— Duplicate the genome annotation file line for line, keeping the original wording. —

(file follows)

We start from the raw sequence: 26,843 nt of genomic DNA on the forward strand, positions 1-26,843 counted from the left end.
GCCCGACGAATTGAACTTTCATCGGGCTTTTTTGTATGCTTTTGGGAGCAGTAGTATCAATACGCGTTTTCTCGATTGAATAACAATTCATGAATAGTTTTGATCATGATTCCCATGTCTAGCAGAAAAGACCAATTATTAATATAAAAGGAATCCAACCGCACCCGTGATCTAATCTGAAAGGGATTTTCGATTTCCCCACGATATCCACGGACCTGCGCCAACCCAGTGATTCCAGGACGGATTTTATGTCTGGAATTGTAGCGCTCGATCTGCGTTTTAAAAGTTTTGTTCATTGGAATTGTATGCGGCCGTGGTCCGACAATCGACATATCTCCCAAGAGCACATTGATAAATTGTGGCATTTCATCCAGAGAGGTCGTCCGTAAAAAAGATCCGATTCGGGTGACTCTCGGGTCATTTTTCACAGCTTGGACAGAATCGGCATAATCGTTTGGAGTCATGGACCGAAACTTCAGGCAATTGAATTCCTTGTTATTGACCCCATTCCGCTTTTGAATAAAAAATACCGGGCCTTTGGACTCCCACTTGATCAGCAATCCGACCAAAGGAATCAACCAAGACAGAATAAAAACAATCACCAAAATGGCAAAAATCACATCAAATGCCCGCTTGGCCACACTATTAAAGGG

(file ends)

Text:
We start from the raw sequence: 26,843 nt of genomic DNA on the forward strand, positions 1-26,843 counted from the left end.
GCCCGACGAATTGAACTTTCATCGGGCTTTTTTGTATGCTTTTGGGAGCAGTAGTATCAATACGCGTTTTCTCGATTGAATAACAATTCATGAATAGTTTTGATCATGATTCCCATGTCTAGCAGAAAAGACCAATTATTAATATAAAAGGAATCCAACCGCACCCGTGATCTAATCTGAAAGGGATTTTCGATTTCCCCACGATATCCACGGACCTGCGCCAACCCAGTGATTCCAGGACGGATTTTATGTCTGGAATTGTAGCGCTCGATCTGCGTTTTAAAAGTTTTGTTCATTGGAATTGTATGCGGCCGTGGTCCGACAATCGACATATCTCCCAAGAGCACATTGATAAATTGTGGCATTTCATCCAGAGAGGTCGTCCGTAAAAAAGATCCGATTCGGGTGACTCTCGGGTCATTTTTCACAGCTTGGACAGAATCGGCATAATCGTTTGGAGTCATGGACCGAAACTTCAGGCAATTGAATTCCTTGTTATTGACCCCATTCCGCTTTTGAATAAAAAATACCGGGCCTTTGGACTCCCACTTGATCAGCAATCCGACCAAAGGAATCAACCAAGACAGAATAAAAACAATCACCAAAATGGCAAAAATCACATCAAATGCCCGCTTGGCCACACTATTAAAGGG